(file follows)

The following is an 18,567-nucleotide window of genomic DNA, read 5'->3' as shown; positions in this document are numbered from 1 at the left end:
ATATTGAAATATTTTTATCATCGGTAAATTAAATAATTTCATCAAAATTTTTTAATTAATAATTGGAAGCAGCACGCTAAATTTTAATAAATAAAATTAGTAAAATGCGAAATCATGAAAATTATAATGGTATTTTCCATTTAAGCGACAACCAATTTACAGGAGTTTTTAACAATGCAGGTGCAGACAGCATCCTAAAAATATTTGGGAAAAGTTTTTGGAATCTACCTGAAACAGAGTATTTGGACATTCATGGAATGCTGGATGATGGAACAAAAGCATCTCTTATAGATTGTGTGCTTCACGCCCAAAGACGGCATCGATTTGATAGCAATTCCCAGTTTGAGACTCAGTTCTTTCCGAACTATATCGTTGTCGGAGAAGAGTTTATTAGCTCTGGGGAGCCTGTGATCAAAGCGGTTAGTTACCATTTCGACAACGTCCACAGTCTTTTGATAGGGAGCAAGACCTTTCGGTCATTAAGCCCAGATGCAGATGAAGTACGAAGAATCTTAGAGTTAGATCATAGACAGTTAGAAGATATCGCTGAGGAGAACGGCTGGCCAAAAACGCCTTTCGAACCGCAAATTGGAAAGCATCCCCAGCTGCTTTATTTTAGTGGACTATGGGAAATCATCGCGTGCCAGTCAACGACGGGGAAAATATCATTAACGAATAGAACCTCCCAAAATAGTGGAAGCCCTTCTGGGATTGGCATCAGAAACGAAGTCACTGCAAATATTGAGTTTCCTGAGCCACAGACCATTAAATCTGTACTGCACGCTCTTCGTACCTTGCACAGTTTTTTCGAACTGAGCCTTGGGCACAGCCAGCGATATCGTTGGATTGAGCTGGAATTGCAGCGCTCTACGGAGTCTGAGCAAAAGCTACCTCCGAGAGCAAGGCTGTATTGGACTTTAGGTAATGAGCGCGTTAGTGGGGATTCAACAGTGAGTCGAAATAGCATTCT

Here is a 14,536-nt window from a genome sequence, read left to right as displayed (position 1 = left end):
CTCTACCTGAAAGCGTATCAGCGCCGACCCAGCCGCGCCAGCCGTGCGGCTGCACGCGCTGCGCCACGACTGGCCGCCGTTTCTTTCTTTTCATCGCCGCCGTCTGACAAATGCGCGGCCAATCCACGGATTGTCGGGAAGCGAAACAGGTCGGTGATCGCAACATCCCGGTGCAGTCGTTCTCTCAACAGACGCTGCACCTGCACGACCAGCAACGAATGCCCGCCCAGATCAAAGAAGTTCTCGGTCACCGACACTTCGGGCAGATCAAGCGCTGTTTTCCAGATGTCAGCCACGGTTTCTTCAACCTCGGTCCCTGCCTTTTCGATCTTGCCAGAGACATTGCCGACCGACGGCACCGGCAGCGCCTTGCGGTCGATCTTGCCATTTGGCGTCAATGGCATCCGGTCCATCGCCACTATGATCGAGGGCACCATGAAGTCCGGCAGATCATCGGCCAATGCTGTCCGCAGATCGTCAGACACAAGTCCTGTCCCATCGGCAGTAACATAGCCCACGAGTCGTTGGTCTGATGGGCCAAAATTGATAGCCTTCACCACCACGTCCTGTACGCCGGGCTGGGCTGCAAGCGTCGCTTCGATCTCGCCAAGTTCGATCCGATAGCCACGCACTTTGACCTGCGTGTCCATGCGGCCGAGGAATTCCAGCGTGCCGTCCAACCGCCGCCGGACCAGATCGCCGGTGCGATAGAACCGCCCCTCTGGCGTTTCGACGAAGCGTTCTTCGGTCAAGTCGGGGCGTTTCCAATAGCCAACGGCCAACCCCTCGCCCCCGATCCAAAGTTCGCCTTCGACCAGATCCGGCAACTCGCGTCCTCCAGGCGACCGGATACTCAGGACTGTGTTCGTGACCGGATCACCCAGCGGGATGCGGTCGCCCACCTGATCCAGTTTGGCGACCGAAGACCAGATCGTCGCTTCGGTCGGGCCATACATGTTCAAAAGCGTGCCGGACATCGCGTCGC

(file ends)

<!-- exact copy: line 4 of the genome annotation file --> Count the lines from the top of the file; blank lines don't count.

CTCTACCTGAAAGCGTATCAGCGCCGACCCAGCCGCGCCAGCCGTGCGGCTGCACGCGCTGCGCCACGACTGGCCGCCGTTTCTTTCTTTTCATCGCCGCCGTCTGACAAATGCGCGGCCAATCCACGGATTGTCGGGAAGCGAAACAGGTCGGTGATCGCAACATCCCGGTGCAGTCGTTCTCTCAACAGACGCTGCACCTGCACGACCAGCAACGAATGCCCGCCCAGATCAAAGAAGTTCTCGGTCACCGACACTTCGGGCAGATCAAGCGCTGTTTTCCAGATGTCAGCCACGGTTTCTTCAACCTCGGTCCCTGCCTTTTCGATCTTGCCAGAGACATTGCCGACCGACGGCACCGGCAGCGCCTTGCGGTCGATCTTGCCATTTGGCGTCAATGGCATCCGGTCCATCGCCACTATGATCGAGGGCACCATGAAGTCCGGCAGATCATCGGCCAATGCTGTCCGCAGATCGTCAGACACAAGTCCTGTCCCATCGGCAGTAACATAGCCCACGAGTCGTTGGTCTGATGGGCCAAAATTGATAGCCTTCACCACCACGTCCTGTACGCCGGGCTGGGCTGCAAGCGTCGCTTCGATCTCGCCAAGTTCGATCCGATAGCCACGCACTTTGACCTGCGTGTCCATGCGGCCGAGGAATTCCAGCGTGCCGTCCAACCGCCGCCGGACCAGATCGCCGGTGCGATAGAACCGCCCCTCTGGCGTTTCGACGAAGCGTTCTTCGGTCAAGTCGGGGCGTTTCCAATAGCCAACGGCCAACCCCTCGCCCCCGATCCAAAGTTCGCCTTCGACCAGATCCGGCAACTCGCGTCCTCCAGGCGACCGGATACTCAGGACTGTGTTCGTGACCGGATCACCCAGCGGGATGCGGTCGCCCACCTGATCCAGTTTGGCGACCGAAGACCAGATCGTCGCTTCGGTCGGGCCATACATGTTCAAAAGCGTGCCGGACATCGCGTCGC